I'm looking to put together a 1 hour talk about monodromy aimed at undergraduate math and physics majors. In terms of prerequisites, I only want to assume the students have seen multivariable calculus, intro ODE's, and intro linear algebra.

I'd like to have an example from physics (preferably mechanics) that I can refer to throughout the talk, but I'm having trouble thinking of one. Any ideas?

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  • Do you mean monodromy like in stroboscopic or Poincaré map? – Evgeny Oct 12 '17 at 9:24
  • @Evgeny I don't know what those are. – Avi Steiner Oct 12 '17 at 17:44
  • Okay! I mean, for example, you have a linear system $\dot{x} = - x + f(t)$ where $f(t)$ is a periodic forcing. You can study it with monodromy map when you take $x(0)$, start trajectory from it and get $x(T)$. The map $F\colon x(0) \mapsto x(T)$ is also called sometimes a monodromy map. Or stroboscopic map. Is it the same concept that you had in mind? – Evgeny Oct 12 '17 at 19:43
  • I believe this is better suited for matheducator.SE, too. @Avi Steiner, would you mind if I migrate your question there? – Jack D'Aurizio Oct 20 '17 at 13:15
  • @JackD'Aurizio I don't mind at all – Avi Steiner Oct 20 '17 at 14:04

How about the Aharanov–Bohm effect?

https://en.wikipedia.org/wiki/Aharonov%E2%80%93Bohm_effect

The Aharanov–Bohm effect is then a manifestation of the fact that a connection with zero curvature (i.e. flat), need not be trivial since it can have monodromy along a topologically nontrivial path fully contained in the zero curvature (i.e. field free) region. By definition this means that sections that are parallelly translated along a topologically non trivial path pick up a phase, so that covariant constant sections cannot be defined over the whole field free region.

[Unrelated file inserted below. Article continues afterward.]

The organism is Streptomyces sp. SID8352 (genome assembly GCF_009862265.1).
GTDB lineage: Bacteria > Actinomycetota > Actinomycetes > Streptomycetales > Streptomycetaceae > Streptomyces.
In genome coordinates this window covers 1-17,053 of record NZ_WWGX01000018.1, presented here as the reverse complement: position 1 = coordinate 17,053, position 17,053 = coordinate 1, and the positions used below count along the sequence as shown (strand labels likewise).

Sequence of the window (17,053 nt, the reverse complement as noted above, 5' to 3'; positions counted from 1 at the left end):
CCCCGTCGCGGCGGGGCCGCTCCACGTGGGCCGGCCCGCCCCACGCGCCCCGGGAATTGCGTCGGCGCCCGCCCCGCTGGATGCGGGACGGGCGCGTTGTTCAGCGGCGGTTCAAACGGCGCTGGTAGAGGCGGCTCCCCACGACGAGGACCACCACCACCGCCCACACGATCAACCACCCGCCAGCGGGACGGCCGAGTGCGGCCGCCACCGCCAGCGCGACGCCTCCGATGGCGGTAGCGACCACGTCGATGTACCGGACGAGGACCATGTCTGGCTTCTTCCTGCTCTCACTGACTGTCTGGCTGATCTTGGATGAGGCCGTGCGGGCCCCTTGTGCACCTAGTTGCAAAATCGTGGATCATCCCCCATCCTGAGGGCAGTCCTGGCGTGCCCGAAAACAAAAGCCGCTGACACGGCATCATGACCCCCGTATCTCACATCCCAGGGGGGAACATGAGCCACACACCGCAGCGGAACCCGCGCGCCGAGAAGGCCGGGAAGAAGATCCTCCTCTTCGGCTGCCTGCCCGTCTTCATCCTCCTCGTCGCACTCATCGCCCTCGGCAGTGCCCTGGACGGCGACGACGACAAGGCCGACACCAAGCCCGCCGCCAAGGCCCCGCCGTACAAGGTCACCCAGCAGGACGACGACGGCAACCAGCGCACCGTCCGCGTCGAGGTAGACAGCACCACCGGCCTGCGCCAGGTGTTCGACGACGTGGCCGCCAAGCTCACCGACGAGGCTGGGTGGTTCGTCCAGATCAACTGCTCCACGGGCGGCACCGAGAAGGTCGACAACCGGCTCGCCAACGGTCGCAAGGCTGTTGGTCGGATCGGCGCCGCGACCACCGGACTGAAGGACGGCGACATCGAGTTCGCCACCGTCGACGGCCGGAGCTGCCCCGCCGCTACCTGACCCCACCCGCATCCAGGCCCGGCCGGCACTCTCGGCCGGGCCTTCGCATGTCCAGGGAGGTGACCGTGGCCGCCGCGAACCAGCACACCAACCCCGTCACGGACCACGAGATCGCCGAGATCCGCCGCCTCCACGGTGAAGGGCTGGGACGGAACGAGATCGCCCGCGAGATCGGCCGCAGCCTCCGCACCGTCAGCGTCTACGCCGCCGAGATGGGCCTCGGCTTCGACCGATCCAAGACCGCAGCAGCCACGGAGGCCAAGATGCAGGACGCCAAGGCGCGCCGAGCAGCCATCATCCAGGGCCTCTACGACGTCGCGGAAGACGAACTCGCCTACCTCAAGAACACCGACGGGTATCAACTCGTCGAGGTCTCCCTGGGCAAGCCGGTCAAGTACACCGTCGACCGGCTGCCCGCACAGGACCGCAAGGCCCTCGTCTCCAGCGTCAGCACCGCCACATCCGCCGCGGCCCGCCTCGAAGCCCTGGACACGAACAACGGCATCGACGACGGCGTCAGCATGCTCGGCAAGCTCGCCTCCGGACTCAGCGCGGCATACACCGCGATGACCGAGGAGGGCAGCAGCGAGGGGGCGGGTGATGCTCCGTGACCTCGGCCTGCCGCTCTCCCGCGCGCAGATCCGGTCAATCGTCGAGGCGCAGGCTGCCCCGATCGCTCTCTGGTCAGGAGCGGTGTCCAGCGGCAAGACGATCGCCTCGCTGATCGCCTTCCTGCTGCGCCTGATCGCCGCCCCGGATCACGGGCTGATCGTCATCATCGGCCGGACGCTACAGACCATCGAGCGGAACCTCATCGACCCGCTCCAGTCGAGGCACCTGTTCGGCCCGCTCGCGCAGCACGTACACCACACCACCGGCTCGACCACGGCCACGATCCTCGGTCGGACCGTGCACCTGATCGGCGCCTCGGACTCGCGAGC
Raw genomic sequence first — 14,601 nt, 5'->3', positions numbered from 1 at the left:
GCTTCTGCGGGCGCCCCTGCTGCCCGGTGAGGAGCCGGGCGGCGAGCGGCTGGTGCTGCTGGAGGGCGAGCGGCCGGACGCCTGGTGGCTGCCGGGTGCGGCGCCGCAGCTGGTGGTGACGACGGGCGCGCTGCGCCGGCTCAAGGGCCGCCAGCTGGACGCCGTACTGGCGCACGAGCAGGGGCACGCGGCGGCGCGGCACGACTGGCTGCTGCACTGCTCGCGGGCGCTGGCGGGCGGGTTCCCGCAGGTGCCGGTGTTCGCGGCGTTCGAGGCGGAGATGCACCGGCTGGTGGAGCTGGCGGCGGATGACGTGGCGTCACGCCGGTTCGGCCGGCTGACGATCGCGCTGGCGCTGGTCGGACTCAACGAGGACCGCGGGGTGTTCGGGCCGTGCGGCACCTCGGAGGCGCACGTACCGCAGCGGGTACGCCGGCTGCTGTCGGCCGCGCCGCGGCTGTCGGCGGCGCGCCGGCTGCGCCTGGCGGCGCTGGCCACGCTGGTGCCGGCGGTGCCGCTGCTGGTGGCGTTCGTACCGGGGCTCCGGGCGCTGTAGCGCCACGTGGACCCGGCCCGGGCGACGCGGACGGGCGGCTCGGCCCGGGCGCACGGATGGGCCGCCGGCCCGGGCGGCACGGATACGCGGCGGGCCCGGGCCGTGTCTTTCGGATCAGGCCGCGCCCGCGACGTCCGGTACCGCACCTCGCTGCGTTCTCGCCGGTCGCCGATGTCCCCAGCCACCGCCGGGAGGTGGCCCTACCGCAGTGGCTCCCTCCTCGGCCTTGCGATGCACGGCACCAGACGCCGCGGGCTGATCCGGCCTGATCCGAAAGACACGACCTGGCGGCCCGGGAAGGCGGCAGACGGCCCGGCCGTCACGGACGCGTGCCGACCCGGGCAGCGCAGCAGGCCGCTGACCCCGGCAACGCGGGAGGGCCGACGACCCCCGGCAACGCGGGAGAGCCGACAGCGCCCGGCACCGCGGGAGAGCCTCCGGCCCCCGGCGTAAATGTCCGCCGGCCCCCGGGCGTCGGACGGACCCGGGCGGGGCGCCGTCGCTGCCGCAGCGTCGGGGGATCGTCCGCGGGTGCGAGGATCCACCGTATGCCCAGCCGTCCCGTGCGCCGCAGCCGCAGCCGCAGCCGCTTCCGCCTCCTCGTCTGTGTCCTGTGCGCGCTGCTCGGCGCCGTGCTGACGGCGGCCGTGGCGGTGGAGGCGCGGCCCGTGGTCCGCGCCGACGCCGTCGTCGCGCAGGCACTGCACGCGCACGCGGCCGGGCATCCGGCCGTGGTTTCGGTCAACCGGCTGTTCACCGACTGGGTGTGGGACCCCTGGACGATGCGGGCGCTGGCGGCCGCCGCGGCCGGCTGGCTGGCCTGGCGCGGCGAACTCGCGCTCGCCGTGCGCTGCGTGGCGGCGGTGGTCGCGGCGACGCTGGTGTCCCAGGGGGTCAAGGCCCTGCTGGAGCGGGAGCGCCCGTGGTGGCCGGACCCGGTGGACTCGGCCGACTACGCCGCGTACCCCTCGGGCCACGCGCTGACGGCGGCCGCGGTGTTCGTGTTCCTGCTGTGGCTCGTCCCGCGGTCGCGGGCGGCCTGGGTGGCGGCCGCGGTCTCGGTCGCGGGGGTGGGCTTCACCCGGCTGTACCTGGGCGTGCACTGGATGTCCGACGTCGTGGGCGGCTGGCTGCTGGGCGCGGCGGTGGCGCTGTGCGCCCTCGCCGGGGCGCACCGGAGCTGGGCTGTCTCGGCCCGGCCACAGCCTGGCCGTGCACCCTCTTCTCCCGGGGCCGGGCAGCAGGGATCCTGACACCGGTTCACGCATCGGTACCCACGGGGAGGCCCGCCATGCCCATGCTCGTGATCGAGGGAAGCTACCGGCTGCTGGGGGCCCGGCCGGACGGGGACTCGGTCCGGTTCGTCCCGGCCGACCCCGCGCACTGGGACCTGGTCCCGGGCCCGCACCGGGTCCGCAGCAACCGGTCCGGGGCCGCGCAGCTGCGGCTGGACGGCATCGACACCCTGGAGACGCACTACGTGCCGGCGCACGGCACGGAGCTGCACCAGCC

• I'd need to spend a bunch of time parsing these definitions. I know a few people I might be able to ask, though. – Avi Steiner Oct 21 '17 at 3:14
  1. I appreciate your desire for a practical application, especially one from mechanics (more conceptual).

  2. I wasn't able to find any from that field, exactly. ;-( [But you said that was nice to have, not strict requirement.]

  3. Google does show a lot of examples from solid state physics. Essentially monodromy has to do with periodicity and crystal lattices are...well...periodic.

https://www.google.com/search?q=monodromy+solid+state+physics&sourceid=ie7&rls=com.microsoft:en-US:IE-Address&ie=&oe=

  1. Given your target audience and the prereq level and then the inherent difficulty of the topic, I recommend to try to make your talk conceptual rather than rigourous. Diagrams, not theorems. "This is what it is about and what it is good for" rather than "this is a proof". Do that and maybe it motivates someone to learn the topic properly. Or at least to have conceptual awareness of what the heck it is. So even if they never learn the topic, they have an idea of what the topic is about. I don't think you can do more than that, in an hour, given the students, and their lack of group theory prereqs.

  2. Good luck. Fight the good fight.

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